My first training flight …
My first flight at Centennial with my instructor finally happened in early May after over a month of cancellations. Weather cancellations were eventually going to be the bane of my existence for some time, to the point where I thought I must have some kind of bad luck!
It was the evening of Friday, May 7. We met at 6pm. First, I learned how to taxi and found how sensitive the rudder pedal is to taxi the aircraft on the ground. I was confused with all the different checklists and procedures – we did one before we left the school, and another 3 or 4 – I was completely lost.
Eventually, she lined us up on the runway, told me to hold the control column with one hand and the throttle in the other. I was very nervous. She asked me to push the throttle all the way in – which I did extremely slowly because I was so nervous. Eventually she threw it into full power and we waited. Not very long though: she asked me to pull up on the control column – and I did, slowly and cautiously again, which caused her to pull us up a bit more and finally get us off the ground. Then she told me to hold it there as I climbed out for the first time off of runway 12, over downtown Edmonton. The skyscrapers and apartment buildings were below us, and the North Saskatchewan river was snaking out in front of the nose of the aircraft. I could see the University of Alberta where I was currently attending graduate school.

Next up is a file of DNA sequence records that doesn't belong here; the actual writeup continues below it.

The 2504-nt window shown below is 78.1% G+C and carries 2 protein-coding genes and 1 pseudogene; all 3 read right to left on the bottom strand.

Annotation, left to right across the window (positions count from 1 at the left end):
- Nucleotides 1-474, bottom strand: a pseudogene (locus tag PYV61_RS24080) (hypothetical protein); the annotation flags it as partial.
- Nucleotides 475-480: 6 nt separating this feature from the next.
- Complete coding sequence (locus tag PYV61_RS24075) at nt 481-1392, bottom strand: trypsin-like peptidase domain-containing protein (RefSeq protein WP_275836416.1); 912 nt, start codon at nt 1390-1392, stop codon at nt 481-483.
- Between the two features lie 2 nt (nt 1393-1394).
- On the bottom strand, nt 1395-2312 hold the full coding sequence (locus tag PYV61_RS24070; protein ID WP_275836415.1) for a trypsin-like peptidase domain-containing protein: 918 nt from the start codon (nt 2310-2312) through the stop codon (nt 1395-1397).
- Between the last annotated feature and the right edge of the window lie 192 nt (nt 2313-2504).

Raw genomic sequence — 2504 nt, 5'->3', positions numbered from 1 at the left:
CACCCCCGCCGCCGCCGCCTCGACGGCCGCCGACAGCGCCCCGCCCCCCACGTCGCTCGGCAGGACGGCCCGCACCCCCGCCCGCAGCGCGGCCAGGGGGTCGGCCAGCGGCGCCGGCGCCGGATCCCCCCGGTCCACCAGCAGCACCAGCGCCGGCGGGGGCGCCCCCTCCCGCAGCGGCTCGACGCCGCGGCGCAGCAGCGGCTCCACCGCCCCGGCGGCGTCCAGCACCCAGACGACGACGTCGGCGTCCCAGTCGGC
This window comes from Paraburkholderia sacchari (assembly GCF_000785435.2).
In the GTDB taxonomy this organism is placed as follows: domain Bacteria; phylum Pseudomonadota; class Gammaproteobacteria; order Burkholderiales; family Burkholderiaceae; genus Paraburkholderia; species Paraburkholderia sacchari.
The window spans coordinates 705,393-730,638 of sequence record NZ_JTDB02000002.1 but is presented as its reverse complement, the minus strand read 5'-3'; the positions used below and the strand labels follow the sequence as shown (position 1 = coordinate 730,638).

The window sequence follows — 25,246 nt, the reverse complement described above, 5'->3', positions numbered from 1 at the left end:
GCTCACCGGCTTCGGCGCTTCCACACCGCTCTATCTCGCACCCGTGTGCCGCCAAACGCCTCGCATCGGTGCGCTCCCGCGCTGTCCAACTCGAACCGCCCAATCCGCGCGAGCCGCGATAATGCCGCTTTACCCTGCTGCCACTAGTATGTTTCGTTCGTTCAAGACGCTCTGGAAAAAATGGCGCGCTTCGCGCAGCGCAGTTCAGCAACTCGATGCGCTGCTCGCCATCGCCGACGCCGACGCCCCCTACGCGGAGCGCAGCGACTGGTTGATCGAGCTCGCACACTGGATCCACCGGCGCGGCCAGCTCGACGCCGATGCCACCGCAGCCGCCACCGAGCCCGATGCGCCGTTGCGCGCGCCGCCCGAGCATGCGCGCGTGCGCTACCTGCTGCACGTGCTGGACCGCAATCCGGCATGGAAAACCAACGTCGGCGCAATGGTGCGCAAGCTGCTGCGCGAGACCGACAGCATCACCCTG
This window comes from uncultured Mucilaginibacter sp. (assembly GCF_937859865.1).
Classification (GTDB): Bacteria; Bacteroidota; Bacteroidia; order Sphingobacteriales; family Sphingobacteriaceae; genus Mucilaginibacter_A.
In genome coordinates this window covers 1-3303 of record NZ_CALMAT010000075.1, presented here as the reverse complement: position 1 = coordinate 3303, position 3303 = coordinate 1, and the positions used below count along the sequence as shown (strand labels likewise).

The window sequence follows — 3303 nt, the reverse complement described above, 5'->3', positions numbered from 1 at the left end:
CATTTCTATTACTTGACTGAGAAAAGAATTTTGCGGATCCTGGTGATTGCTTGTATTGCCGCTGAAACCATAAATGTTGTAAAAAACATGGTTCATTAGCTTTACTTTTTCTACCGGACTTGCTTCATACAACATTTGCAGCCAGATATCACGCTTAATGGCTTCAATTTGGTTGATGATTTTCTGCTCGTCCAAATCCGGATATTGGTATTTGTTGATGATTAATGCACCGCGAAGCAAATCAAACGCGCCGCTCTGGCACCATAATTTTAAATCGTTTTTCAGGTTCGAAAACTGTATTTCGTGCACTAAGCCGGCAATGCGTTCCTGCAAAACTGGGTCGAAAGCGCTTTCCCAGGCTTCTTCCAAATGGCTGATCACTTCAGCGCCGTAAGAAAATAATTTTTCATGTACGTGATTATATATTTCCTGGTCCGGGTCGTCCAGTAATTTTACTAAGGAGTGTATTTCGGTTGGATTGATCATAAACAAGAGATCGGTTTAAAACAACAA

In order to relax me my instructor asked me where I lived to see if we could fly over my house so I could see it from the air. We flew west a little ways as I gripped the control column with a death grip. She let me do a few turns and demonstrated how the rudder and aileron inputs work in flight, and then we made our descent then rejoined the circuit and made our approach back to CYXD.
After the flight, I was very wired and excited, and after I recovered from the anxiety, I knew flying was for me. I loved the challenge. It was going to be a big commitment though – not just financially, but the will to commit to learn and progress over time. It was going to be a lot of work. Working through fears. This feeling of euphoria from the first time I flew was to become a regular feeling I experienced after each flight – and was very addictive!
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